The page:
When can claims for money be set-off against one another?


Cash flow is important to all businesses. No more so than during times of uncertainty like those we are facing now amid the disruption caused by the Covid-19 pandemic.  Whether you are looking to negotiate out of existing contractual arrangements, maximise cash collections or limit payments out by setting off debts owed to you, this note aims to help guide you in the right direction.  

In the current climate, prudent businesses are taking a close look at their contractual obligations and their current financial position. You may be looking at how to extricate your business from contractual commitments and entering negotiations over the amount of financial compensation payable and to whom.  You are also likely to be thinking about how to maximise cash collections and limit outgoings in order to put your business in the best possible position.

The ability to set-off debts and potential claims against one another will be pertinent to these and other commercial challenges facing businesses at this time.  Where both parties claim that sums are due to them by the other, a form of set-off would seem a logical approach and will be attractive to the party facing the larger claim.  However, the availability of set-off is dependent upon the way in which the debts have arisen and what has been agreed between the parties. 

Broadly speaking the circumstances in which set off will be available are as follows:

  • Where payments are due from both parties and the parties had agreed that instead of making separate payments, the party due to make the larger payment would pay the difference between the two amounts due.  This is known as contractual set-off.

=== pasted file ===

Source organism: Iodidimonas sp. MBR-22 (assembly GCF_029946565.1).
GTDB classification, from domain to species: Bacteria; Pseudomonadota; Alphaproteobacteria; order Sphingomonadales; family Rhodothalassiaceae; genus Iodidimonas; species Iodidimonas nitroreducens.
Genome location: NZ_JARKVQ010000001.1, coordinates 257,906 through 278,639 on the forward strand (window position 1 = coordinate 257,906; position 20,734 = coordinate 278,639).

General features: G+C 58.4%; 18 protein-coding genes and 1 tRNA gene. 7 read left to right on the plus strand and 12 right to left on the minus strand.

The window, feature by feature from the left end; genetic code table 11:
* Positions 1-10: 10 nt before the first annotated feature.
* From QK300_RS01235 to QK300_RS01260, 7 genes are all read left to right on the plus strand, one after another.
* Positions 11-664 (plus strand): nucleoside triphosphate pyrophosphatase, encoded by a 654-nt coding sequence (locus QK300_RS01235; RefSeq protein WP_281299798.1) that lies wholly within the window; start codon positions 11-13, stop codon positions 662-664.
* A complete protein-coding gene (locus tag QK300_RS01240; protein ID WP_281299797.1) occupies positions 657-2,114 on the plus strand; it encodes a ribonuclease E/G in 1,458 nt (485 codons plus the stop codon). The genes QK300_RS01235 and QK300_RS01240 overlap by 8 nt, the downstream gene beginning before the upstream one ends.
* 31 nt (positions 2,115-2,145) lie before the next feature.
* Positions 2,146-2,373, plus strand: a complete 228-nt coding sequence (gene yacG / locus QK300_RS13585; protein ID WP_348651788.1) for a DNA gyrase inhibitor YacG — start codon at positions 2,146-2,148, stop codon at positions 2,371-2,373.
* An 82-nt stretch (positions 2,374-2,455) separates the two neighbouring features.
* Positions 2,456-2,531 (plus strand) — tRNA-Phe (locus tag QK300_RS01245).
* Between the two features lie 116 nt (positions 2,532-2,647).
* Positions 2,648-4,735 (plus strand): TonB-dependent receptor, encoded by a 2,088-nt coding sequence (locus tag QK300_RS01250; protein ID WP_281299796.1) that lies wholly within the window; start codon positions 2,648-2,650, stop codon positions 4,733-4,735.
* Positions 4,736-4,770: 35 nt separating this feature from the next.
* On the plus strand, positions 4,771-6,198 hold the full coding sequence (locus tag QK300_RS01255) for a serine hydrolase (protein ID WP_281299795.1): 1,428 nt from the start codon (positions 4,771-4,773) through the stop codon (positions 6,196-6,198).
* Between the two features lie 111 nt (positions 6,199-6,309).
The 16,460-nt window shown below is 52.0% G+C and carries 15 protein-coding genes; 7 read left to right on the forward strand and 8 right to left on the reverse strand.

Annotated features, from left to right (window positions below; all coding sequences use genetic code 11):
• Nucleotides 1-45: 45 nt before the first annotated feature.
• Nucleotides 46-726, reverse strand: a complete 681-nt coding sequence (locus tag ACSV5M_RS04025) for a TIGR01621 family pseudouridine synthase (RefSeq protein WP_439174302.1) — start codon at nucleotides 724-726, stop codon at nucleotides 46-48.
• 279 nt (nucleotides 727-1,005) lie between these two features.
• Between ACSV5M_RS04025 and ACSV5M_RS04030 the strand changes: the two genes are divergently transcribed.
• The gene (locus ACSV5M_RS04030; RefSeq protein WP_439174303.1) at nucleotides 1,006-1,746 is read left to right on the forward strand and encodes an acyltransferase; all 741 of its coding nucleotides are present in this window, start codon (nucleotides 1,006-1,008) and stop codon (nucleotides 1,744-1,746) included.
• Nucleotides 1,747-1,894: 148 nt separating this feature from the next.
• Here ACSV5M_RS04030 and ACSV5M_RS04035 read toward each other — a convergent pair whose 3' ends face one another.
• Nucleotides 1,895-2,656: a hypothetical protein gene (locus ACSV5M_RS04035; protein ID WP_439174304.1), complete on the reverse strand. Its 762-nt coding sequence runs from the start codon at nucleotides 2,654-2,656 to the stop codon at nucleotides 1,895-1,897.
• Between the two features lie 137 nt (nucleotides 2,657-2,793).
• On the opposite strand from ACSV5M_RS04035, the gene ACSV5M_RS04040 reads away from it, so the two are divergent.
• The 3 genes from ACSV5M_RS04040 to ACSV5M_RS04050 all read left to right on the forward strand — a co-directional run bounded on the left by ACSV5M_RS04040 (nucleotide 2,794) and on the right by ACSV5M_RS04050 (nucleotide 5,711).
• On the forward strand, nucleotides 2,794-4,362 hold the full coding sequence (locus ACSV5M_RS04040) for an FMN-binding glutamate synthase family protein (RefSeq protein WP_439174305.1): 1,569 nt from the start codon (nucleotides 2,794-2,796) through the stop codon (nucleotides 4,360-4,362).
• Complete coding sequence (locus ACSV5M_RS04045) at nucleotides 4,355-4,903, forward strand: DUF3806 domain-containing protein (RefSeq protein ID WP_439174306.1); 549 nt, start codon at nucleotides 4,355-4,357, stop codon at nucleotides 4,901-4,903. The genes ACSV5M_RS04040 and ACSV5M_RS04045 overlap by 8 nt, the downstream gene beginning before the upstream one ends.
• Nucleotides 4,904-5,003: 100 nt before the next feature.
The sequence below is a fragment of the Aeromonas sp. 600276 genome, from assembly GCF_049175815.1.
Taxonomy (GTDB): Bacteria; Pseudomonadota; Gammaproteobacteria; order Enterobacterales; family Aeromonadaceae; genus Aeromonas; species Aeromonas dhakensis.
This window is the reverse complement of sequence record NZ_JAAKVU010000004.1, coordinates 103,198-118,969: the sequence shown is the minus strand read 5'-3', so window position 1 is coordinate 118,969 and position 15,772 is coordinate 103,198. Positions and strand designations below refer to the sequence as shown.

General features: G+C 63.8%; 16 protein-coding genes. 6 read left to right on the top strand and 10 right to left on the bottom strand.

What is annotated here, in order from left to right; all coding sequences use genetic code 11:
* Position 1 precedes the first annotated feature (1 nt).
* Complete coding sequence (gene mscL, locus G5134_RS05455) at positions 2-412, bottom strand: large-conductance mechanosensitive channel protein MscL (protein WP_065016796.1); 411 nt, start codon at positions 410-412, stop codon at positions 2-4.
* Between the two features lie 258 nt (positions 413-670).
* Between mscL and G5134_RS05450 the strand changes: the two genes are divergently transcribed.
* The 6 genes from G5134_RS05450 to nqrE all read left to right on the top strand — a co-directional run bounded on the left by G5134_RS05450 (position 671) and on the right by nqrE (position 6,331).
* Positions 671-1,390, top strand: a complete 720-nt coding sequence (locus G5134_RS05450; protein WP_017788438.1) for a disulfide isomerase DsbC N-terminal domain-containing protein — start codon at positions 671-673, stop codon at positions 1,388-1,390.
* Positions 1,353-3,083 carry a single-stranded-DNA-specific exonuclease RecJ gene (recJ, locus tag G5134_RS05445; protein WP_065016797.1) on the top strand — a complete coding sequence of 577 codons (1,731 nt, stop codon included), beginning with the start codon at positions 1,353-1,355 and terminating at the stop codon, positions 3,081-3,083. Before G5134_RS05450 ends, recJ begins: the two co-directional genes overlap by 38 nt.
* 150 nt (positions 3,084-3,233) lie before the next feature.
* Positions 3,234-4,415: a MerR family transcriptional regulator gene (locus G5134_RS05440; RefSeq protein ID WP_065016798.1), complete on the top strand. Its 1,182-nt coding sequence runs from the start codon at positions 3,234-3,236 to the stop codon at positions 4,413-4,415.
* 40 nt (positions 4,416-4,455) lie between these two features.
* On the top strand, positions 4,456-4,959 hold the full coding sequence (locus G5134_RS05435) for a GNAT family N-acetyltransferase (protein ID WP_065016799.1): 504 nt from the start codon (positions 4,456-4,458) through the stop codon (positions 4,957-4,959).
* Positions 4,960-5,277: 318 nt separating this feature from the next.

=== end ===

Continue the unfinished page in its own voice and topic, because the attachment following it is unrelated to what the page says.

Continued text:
• Where the sums arise from the same transaction (or are very closely connected) and are either due and payable or, in the case of unliquidated damages, are a reasonable assessment of the loss made in good faith. This is known as equitable or transactional set-off. 
  • Where a claim and a counterclaim in a court action are both liquidated sums, or ascertainable with certainty, and are both due and payable at the commencement of the action. The two claims do not have to arise from the same transaction or closely connected transactions. This is known as legal set off. 

It is also possible, however, for the parties to a contract to exclude the right to set-off.  Whether you are seeking to enforce your right to set-off or are faced with a party who is wishing to do so, it is important to review the terms agreed between you to check this point.

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